Board of Trustees of State University of New York v. Fox

PETITIONER: Board of Trustees of State University of New York
RESPONDENT: Fox
LOCATION: Highway 395, Inyo County, California

DOCKET NO.: 87-2013
DECIDED BY: Rehnquist Court (1988-1990)
LOWER COURT: United States Court of Appeals for the Second Circuit

CITATION: 492 US 469 (1989)
ARGUED: Feb 22, 1989
DECIDED: Jun 29, 1989

ADVOCATES:
Henry T. Reath - on behalf of the Respondents
O. Peter Sherwood - on behalf of the Petitioners

Facts of the case

Question

Media for Board of Trustees of State University of New York v. Fox

Audio Transcription for Oral Argument - February 22, 1989 in Board of Trustees of State University of New York v. Fox

William H. Rehnquist:

We'll hear argument now, No. 87-2013, Board of Trustees of the State University of New York v. Todd Fox.

Mr. Sherwood, you may proceed whenever you're ready.

O. Peter Sherwood:

Mr. Chief Justice, and may it please the Court:

To paraphrase the district court, the gravamen of a complaint in this case, is that the State University of New York, we call it SUNY, has refused to permit American Future Systems, a company that markets pots, pans, cutlery, and dishes, to conduct product demonstrations in campus dormitory rooms.

The Respondents have a radically different view of the case.

They argue that this case concerns the pure speech rights of students.

But the Second Circuit, like the district court, concluded that the only speech involved in this case, is constitutionally subordinate commercial speech.

However, in evaluating the commercial speech involved here, the Second Circuit made a critically important error.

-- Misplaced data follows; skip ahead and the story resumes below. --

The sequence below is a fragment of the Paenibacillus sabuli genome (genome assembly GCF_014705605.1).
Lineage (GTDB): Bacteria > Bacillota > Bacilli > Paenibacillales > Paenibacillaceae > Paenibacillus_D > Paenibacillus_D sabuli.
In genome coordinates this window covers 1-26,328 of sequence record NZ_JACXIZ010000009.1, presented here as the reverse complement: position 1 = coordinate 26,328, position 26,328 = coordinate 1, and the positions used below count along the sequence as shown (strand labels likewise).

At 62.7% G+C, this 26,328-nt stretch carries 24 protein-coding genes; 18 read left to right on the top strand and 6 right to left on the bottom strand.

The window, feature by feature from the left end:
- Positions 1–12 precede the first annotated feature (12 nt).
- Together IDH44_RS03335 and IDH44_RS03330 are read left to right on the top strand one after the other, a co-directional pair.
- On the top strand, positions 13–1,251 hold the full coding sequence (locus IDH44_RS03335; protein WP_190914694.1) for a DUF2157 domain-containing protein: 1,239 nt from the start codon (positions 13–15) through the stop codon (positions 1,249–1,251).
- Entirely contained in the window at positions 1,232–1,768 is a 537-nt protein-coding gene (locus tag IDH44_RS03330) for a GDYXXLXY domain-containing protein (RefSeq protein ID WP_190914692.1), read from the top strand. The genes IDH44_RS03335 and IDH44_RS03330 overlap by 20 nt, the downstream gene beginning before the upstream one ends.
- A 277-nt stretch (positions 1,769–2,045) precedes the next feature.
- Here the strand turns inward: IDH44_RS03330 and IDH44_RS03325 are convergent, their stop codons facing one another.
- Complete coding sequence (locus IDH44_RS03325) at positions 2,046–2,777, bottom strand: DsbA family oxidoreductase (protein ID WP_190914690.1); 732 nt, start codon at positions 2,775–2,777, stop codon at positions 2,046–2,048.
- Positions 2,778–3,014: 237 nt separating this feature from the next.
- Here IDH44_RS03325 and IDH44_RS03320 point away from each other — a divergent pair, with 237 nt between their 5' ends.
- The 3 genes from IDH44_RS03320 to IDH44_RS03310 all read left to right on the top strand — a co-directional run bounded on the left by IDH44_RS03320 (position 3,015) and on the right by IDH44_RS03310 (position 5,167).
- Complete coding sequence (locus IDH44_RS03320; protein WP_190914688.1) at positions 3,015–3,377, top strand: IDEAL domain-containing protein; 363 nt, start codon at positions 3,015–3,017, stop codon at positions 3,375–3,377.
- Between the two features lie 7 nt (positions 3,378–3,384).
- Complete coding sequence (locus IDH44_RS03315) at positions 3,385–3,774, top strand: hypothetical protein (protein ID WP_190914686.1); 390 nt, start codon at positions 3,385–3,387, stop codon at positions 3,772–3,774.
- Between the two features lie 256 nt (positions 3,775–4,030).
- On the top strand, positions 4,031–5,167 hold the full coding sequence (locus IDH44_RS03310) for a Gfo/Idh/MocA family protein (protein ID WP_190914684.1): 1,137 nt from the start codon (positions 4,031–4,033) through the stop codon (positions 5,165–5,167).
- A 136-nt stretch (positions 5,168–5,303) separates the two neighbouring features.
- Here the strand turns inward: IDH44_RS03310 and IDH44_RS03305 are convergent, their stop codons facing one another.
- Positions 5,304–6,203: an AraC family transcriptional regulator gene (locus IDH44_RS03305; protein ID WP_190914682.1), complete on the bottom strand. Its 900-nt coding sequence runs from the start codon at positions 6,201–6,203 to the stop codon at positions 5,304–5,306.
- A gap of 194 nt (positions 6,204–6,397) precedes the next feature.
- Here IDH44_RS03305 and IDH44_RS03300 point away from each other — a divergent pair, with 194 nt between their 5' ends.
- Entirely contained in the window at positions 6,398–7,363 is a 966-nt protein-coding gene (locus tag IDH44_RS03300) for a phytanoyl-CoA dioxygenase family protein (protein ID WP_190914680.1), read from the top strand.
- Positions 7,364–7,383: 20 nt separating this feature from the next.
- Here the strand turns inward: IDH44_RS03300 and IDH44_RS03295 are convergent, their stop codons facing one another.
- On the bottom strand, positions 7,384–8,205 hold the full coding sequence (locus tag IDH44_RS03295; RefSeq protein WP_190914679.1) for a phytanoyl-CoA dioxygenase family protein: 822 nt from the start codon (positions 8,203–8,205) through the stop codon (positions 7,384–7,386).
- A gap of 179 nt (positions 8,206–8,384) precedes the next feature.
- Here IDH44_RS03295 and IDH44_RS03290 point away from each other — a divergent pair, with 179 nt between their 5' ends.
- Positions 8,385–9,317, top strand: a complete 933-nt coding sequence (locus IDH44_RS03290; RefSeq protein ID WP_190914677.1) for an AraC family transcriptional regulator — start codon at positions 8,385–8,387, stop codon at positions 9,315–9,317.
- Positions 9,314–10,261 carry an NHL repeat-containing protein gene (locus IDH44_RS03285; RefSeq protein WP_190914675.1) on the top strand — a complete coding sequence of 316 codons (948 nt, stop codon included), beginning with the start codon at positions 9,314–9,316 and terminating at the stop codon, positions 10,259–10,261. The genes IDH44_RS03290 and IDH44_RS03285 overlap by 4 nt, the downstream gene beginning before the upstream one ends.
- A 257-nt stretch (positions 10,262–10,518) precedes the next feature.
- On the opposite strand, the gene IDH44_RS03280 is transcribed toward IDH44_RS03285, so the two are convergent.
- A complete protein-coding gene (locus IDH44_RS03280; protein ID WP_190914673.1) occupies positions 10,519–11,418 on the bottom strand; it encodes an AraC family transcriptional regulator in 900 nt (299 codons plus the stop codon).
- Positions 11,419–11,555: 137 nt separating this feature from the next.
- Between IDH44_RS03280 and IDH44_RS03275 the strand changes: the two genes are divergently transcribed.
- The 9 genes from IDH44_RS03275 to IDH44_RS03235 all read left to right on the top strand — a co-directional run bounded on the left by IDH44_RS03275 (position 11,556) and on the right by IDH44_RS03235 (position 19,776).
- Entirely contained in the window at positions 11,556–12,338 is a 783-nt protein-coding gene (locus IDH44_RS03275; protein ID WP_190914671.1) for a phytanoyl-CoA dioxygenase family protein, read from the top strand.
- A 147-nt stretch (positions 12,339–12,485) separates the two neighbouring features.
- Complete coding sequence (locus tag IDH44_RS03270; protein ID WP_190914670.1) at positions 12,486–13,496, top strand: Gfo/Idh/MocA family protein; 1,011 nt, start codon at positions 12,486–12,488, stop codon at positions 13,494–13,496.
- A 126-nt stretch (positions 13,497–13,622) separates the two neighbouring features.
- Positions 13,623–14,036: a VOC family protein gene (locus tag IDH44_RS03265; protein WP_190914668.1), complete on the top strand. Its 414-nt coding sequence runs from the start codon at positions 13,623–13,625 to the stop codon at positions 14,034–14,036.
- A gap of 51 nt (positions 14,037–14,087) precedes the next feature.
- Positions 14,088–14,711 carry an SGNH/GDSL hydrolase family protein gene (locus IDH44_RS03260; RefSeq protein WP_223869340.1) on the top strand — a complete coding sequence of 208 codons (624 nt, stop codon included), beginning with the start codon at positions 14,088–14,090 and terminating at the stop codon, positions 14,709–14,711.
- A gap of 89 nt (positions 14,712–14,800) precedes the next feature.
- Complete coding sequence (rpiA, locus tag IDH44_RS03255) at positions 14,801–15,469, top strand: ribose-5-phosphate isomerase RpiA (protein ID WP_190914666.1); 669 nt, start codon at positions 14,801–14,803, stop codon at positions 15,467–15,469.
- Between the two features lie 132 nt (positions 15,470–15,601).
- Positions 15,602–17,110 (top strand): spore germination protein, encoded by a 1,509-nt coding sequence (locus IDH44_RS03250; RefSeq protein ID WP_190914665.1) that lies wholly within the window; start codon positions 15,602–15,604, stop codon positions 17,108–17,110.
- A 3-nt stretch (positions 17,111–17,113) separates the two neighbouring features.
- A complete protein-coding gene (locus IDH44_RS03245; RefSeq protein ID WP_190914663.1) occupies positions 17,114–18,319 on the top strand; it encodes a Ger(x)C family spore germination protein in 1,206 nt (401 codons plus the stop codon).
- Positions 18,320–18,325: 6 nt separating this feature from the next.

Today, I want to spend a minute, laying out our position, and then, I plan to discuss why the Second Circuit decision must be reversed.

We maintain that the challenge regulations, designated SUNY Resolution 66-156, does nothing more than prohibit the operation of... for-profit commercial enterprise on SUNY campuses and that it is constitutional.

We believe, that if the Second Circuit had simply, properly applied the standards of review for restrictions on commercial speech, it would have sustained the regulations.

And, even if it was disinclined to sustain the regulation, on that basis, it should have sustained it as a permissible time, place, and manner restriction.

We, of course, adhere to the other reasons set forth in our brief, for sustaining the regulations.

Harry A. Blackmun:

Would your position proscribe an attorney visiting a student in his dormitory room?

O. Peter Sherwood:

If an attorney wished to visit, where he's not yet been retained--

Harry A. Blackmun:

No, he's been retained, and it would be... his time would be charged.

O. Peter Sherwood:

--There is testimony in the record from, I believe Norman Hofstaeder, in which he says no, that that would not be permitted, believing that there would be more appropriate places for those kinds of communications.

Harry A. Blackmun:

What about a physician attending a sick student in his dormitory room, for pay?

O. Peter Sherwood:

I think under those... there's no testimony in the record, with respect to that example.

Harry A. Blackmun:

Well, what does your regulation say?

O. Peter Sherwood:

The regulation doesn't speak to it directly.

The regulations... the terms of the regulations simply are that, for-profit commercial... no authorization shall be given for the operation of for profit commercial enterprises.

It would seem to me, that given the example that you just gave me, Justice Blackmun, that that would not be conducting... that would not be operating a business on the campus.

Byron R. White:

Well, what about the lawyer?

O. Peter Sherwood:

I'm simply referring to the testimony that was given.

I would say that that testimony is rather ambiguous.

Thurgood Marshall:

What about a tutor?

O. Peter Sherwood:

What about... that question was asked, too.

A tutor, according to the testimony, as I recalled it... Dr. Pogue, I believe, suggested that in his interpretation, or maybe it was Murabito, that that would not be permitted.

I should say though, that with respect to these examples, the case here involved and focused on, simply, efforts by American Future Systems to put on product demonstrations in dormitory rooms.